electrum

[ ih-lek-truhm ]

noun
  1. an amber-colored alloy of gold and silver used in ancient times.

  2. an alloy composed of about 50 percent copper, 30 percent nickel, and 20 percent zinc.

  1. German silver; nickel silver.

Origin of electrum

1
1350–1400; Middle English <Latin <Greek ḗlektron amber, alloy of gold and silver

Words Nearby electrum

Dictionary.com Unabridged Based on the Random House Unabridged Dictionary, © Random House, Inc. 2023

How to use electrum in a sentence

  • The Lydians began coinage by stamping with a punch each ingot or nugget of gold or silver, or a mixture of them called “electrum.”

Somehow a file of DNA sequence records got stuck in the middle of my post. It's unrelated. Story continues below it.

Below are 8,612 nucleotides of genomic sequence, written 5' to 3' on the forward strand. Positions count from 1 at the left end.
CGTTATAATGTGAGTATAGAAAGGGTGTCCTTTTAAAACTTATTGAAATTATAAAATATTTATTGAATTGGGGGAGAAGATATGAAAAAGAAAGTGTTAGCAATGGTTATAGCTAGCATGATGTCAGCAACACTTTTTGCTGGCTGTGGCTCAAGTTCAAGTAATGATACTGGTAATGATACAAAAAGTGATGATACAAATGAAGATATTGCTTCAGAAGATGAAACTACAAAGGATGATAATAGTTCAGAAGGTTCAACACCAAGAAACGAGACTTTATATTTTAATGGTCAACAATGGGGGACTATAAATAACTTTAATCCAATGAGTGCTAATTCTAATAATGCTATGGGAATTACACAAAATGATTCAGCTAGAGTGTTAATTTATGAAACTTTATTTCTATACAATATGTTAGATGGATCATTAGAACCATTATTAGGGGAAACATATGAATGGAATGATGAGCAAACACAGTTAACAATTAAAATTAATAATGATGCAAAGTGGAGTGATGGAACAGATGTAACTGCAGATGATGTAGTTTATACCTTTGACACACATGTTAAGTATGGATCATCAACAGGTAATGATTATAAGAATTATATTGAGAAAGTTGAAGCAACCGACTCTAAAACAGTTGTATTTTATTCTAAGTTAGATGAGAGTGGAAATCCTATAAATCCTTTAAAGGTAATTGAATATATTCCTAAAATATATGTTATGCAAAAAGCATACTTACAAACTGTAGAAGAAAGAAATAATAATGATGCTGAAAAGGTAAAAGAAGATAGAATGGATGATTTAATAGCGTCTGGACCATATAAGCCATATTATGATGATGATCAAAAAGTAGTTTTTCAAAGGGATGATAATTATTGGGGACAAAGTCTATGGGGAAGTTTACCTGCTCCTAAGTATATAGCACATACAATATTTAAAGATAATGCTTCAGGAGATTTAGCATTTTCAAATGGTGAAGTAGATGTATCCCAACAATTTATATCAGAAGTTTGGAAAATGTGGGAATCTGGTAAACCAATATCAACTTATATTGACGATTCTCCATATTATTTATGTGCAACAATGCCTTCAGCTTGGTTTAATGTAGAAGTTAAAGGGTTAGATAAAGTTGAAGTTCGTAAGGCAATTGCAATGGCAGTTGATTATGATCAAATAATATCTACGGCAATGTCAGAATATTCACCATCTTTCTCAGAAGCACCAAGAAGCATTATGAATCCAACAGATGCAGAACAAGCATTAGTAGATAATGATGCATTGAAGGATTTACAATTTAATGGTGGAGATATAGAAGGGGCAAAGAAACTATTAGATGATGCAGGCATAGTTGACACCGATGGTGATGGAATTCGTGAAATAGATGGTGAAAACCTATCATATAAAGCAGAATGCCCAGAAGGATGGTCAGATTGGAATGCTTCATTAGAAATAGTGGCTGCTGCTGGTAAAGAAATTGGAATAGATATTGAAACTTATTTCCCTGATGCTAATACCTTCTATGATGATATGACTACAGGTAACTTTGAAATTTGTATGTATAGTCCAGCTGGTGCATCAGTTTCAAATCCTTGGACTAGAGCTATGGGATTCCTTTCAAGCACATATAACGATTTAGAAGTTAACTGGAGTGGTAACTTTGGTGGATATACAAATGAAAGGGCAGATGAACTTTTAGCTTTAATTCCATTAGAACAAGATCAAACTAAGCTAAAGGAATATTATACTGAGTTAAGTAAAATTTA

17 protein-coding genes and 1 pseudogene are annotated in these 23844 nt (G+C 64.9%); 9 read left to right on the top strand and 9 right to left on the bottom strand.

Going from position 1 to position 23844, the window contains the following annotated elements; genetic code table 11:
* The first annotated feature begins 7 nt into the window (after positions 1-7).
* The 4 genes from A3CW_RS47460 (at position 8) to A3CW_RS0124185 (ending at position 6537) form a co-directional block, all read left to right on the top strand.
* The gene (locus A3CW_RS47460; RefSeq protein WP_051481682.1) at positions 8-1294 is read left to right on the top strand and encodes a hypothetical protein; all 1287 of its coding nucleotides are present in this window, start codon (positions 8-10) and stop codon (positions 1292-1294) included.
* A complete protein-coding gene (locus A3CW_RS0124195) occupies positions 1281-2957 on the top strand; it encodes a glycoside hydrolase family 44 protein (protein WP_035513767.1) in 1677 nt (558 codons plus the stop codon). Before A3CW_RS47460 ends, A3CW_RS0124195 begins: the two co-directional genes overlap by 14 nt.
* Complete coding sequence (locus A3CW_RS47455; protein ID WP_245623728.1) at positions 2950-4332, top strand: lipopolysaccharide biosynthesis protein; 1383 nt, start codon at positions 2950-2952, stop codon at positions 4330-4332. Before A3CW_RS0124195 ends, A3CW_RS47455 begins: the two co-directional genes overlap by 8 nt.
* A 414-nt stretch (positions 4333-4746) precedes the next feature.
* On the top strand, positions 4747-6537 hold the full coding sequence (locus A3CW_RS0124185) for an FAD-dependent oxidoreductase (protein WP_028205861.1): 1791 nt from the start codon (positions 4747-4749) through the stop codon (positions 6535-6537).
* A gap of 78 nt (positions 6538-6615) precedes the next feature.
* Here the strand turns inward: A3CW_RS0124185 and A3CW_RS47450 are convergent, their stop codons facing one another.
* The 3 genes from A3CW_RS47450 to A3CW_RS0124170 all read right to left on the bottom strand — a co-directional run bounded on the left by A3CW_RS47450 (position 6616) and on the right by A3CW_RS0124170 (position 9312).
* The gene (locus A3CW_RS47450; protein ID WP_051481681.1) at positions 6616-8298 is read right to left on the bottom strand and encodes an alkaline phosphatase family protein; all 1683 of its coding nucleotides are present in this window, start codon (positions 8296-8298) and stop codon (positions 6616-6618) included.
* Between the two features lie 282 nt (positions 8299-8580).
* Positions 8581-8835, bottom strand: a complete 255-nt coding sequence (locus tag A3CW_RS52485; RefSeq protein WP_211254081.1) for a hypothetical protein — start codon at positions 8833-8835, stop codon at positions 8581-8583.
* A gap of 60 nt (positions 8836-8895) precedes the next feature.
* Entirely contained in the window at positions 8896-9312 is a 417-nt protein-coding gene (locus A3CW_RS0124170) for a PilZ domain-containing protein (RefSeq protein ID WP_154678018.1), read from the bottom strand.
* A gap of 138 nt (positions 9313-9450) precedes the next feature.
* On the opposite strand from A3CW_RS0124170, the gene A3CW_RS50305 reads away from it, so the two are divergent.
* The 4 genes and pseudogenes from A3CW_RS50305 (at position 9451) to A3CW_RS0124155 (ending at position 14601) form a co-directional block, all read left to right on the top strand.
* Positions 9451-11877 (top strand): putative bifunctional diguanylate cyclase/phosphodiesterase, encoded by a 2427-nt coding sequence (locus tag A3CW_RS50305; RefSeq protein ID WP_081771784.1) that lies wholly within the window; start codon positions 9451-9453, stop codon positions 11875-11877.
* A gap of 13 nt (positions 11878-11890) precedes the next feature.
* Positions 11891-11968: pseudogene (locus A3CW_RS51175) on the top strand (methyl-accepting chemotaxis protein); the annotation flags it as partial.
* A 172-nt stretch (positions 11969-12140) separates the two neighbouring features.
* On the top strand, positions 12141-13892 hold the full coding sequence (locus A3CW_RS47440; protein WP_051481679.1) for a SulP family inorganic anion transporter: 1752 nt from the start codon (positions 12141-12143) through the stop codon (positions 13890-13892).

The Swastika | Thomas Wilson
  • On her finger she wore a little ring made of a kind of brass, sometimes called electrum.

  • The ornaments represented in the drawings are of pure gold, or electrum, or silver, or copper.

    Troy and its Remains | Henry (Heinrich) Schliemann
  • The most ancient Lydian coins are likewise made of electrum.

    Troy and its Remains | Henry (Heinrich) Schliemann
  • Another ore of gold is the alloy with silver, or argental gold, the electrum of Pliny, so called from its amber shade.

British Dictionary definitions for electrum

electrum

/ (ɪˈlɛktrəm) /


noun
  1. an alloy of gold (55–88 per cent) and silver used for jewellery and ornaments

Origin of electrum

1
C14: from Latin, from Greek ēlektron amber

Collins English Dictionary - Complete & Unabridged 2012 Digital Edition © William Collins Sons & Co. Ltd. 1979, 1986 © HarperCollins Publishers 1998, 2000, 2003, 2005, 2006, 2007, 2009, 2012